Indian Pink
Spigelia marilandica
Logania family (Loganiaceae)

Description: This perennial wildflower is about 1-2' tall, consisting of loose clumps of unbranched leafy stems that are more or less erect. The central stem of each plant is medium green, slender, terete, and glabrous; it has a pair of longitudinal wings (about 0.5 mm. in length). At intervals, pairs of opposite sessile leaves occur at intervals along each stem. These leaves are 2-4" long and 1-2" across; they are ovate-cordate, ovate, or lanceolate in shape and their margins are smooth (entire). The upper leaf surface is dark green and glabrous, while the lower leaf surface is medium green and either glabrous or pubescent along the veins. Leaf venation is pinnate; the lateral veins are curved, rather than straight. Above the uppermost pair of leaves, there occurs a spike-like raceme of flowers on a peduncle about 2" long. This raceme is about 1-4" long and curves to one side; about 2-10 flowers occur along the upper side of the raceme, where they are ascending to erect. Each flower is about 1" long, consisting of a scarlet tubular corolla with 5 upper yellow lobes, a short green calyx with 5 narrow teeth, 5 slightly exerted stamens, and a pistil with a strongly exerted style. The tubular corolla is more narrow toward the bottom than the top; its upper lobes are slightly recurved, widely spreading to ascending, triangular in shape, and about 8-12 mm. in length. The teeth of the calyx are 5-8 mm. long and narrowly linear-lanceolate in shape. The base of the calyx is tubular and very short. The short pedicels of the flowers are up to 2.0 mm. in length.

The blooming period occurs from late spring to early summer (rarely later), lasting about 1 month. There is no noticeable floral scent. Afterwards, the flowers are replaced by 2-celled seed capsules that are 4-6 mm. tall and 6-10 mm. across at maturity. Each cell of the capsule contains a few seeds. Later in the summer, these capsules split open to discharge their seeds explosively. The root system is fibrous and rhizomatous. Clonal offsets often develop from the rhizomes.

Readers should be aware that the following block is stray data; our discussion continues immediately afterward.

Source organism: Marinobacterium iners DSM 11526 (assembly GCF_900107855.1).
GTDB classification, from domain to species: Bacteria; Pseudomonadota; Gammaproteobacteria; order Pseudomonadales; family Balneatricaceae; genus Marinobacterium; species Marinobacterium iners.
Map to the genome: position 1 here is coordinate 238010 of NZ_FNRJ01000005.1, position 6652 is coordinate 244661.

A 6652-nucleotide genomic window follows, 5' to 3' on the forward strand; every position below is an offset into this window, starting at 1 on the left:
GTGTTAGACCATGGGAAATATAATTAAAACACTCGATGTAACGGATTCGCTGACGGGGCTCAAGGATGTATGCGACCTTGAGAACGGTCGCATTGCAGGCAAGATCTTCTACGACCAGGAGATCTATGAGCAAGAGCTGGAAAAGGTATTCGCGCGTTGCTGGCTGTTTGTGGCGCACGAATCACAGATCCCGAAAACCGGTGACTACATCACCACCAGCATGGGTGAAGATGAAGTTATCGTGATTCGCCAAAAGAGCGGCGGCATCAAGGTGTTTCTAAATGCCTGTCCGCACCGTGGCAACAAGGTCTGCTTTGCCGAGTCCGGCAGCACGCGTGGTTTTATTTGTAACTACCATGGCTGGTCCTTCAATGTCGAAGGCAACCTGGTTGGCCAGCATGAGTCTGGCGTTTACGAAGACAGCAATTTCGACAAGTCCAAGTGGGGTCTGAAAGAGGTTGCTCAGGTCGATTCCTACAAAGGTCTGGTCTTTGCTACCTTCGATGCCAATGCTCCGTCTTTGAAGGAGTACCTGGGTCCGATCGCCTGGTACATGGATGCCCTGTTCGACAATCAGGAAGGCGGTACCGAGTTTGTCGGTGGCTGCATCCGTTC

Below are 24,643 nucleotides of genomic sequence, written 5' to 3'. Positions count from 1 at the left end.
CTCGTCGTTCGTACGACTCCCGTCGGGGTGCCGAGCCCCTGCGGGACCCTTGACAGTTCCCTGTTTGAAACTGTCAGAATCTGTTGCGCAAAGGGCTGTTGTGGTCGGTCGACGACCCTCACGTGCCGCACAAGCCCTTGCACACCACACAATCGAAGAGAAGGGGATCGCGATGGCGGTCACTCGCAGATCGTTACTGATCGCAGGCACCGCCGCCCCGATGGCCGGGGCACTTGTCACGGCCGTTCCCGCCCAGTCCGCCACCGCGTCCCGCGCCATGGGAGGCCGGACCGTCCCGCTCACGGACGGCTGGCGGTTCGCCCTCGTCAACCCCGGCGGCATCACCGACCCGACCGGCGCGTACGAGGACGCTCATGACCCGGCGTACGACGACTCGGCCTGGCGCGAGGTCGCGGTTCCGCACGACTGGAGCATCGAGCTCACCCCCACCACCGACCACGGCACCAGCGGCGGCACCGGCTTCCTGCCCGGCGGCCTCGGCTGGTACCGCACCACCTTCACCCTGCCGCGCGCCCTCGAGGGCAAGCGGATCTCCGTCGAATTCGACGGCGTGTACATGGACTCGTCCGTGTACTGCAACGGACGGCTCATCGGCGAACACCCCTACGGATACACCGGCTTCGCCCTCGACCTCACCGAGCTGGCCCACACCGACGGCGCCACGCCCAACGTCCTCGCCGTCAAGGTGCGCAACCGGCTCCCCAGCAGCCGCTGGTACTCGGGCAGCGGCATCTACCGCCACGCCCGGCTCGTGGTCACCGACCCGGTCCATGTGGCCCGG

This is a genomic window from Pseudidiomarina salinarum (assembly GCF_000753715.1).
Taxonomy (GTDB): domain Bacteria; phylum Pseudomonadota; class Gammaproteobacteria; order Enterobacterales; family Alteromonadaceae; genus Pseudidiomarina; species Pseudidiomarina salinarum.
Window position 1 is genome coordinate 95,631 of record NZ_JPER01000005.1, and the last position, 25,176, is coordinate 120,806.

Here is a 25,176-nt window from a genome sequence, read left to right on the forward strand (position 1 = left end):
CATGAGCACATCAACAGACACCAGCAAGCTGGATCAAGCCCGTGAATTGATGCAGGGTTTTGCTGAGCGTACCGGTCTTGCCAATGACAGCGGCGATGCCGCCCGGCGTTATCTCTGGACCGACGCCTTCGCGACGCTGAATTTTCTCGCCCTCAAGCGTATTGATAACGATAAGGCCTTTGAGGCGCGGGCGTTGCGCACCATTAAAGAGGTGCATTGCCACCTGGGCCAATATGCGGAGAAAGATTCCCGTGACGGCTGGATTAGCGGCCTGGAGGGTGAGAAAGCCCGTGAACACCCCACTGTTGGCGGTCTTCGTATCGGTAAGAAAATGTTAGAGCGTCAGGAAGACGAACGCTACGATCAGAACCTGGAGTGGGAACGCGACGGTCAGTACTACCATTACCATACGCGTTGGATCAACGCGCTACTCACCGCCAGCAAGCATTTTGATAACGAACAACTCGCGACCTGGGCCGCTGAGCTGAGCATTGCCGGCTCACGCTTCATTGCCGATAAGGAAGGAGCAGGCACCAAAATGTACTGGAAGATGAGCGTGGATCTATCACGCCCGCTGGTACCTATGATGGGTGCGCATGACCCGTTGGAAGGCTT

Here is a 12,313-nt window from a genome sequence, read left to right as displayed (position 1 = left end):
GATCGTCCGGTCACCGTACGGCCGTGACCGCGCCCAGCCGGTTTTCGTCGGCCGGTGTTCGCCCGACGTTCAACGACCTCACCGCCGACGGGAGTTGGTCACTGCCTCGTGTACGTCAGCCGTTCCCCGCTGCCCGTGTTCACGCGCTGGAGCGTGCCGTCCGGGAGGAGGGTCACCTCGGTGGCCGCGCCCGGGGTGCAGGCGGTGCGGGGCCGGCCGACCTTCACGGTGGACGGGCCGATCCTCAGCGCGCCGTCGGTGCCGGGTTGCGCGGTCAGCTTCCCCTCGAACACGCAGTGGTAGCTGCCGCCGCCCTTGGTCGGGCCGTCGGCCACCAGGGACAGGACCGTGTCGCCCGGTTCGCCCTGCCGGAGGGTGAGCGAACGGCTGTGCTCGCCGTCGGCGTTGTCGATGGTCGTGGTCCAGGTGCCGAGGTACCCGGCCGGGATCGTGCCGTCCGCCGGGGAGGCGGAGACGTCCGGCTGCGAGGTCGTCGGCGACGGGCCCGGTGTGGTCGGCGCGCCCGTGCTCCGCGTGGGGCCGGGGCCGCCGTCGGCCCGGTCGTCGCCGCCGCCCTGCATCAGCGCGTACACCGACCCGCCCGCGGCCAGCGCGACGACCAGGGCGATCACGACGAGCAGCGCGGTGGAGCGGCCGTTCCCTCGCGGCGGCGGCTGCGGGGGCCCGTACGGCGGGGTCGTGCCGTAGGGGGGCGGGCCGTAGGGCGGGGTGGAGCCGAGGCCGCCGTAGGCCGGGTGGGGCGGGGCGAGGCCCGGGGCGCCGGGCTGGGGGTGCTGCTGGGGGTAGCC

Cultivation: The preference is partial sun to light shade, moist conditions, and a fertile loam with abundant organic matter. This plant can be propagated from stem cuttings (dipped in growth hormone) or by division of the root system. Seeds should be planted in the ground as soon as possible. Insect pests and disease organisms rarely bother the foliage. Indian Pink can be cultivated in areas that are north of its natural range (in Zones 4 or 5).

Range & Habitat: The native Indian Pink is occasional in southern Illinois, while in the rest of the state it is absent (see Distribution Map). Illinois lies along the northern range-limit of this species. Habitats include bottomland woodlands, wooded areas along streams, and edges of swamps. This wildflower is found in high quality natural areas.

Faunal Associations:
Ruby-throated Hummingbirds cross-pollinate the flowers, from which they receive nectar. Aside from this, little is known about floral-faunal relationships for this species. The foliage and roots of Indian Pink are usually avoided by mammalian herbivores because of their toxicity from alkaloids and calcium oxalate crystals. However, White-tailed Deer may browse on the foliage sparingly in some areas.

Photographic Location: A bottomland woodland in southern Illinois.

Comments: Indian Pink has attractive flowers with striking colors. It is the only member of the Logania family (Loganiaceae) that is native to Illinois. Once the distinctive flowers are in bloom, it is very easy to identify this plant. In the past, the roots of Indian Pink were used as a vermifuge (to expel intestinal worms), however this practice has been largely discontinued because of the potentially dangerous side-effects. Other common names of this plant are Pinkroot and Worm-Grass.